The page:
This succinct broadside contains two powerful assumptions. The first has to do with alleged bias: If you look for something long enough, Pipes suggests, you will find it. Social historians wanted to find signs of popular participation in the Russian Revolution, and, sure enough, they did. The fact that they found it in droves is, to Pipes, irrelevant. It is incompatible with his understanding of the USSR as a totalitarian, anti-popular, and inherently unstable political construct. 

The second assumption Pipes makes is more important. One of the great contributions of early social historical writing on the USSR was to gather a critical mass of data that could be used to assess the validity of other, more established bodies of sources. The social historians revolutionized our understanding not only of the revolutions of 1905 and 1917, but also the Civil War, Cultural Revolution, and Terror, by introducing alternative, empirically grounded perspectives, from large parts of the Soviet population that had not before been subject to historical scrutiny. Here, once again, Pipes delegitimizes this effort, suggesting that certain “benchmark” sources (in this case, memoirs and the official press) should constitute a sort of standard against which newer sources should be measured.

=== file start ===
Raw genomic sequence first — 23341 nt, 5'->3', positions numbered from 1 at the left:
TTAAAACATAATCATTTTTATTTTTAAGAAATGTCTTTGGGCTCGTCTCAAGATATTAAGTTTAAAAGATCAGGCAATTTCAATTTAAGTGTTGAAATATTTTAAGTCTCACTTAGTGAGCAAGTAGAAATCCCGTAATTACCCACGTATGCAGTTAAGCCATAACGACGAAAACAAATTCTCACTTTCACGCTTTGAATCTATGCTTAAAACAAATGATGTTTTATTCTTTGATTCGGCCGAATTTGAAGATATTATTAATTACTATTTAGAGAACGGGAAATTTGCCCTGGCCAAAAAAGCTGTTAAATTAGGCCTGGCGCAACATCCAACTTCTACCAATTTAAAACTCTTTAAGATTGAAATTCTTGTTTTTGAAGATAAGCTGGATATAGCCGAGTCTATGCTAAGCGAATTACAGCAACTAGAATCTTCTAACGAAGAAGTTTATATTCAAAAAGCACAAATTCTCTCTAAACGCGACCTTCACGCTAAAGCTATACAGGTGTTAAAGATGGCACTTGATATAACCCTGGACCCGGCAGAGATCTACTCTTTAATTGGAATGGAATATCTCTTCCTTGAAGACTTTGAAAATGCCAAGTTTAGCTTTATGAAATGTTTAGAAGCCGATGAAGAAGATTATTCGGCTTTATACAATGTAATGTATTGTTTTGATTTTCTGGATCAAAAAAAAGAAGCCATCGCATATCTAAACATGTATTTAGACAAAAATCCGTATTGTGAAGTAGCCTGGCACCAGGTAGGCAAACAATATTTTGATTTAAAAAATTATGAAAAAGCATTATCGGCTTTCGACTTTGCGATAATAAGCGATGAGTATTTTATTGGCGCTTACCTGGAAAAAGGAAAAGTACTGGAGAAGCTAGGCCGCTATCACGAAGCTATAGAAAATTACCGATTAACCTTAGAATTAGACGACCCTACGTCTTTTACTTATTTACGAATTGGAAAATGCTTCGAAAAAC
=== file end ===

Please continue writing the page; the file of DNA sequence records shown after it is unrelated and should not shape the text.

Most scholars would raise their eyebrows at such a claim. It is generally accepted that historians are not in the business of valorizing, or invalidating, entire genres of sources. These genres, even if they are produced at the same time, tell us different things, and this dissonance, far from being cause for concern, should be one for celebration, as interpreting and explaining these dissonances is perhaps the main thing that gives us historians something interesting to do.[vi] Thus, when DeWeese, in his magisterial essay “It was a Dark and Stagnant Night,” explored the ramifications of Jadidocentrism for scholarship on Central Asian history, he was not, as some have suggested, trying to delegitimize the writings of Jadids, or declaring that historians should banish them to the dustbin.[vii] The essay had a different purpose: to explain the complex reasons that half a century of scholarship on Tsarist and early Soviet Central Asia accepted the writings and views of a small group of intellectuals as a sufficient basis for studying the region’s intellectual, political, religious and social history.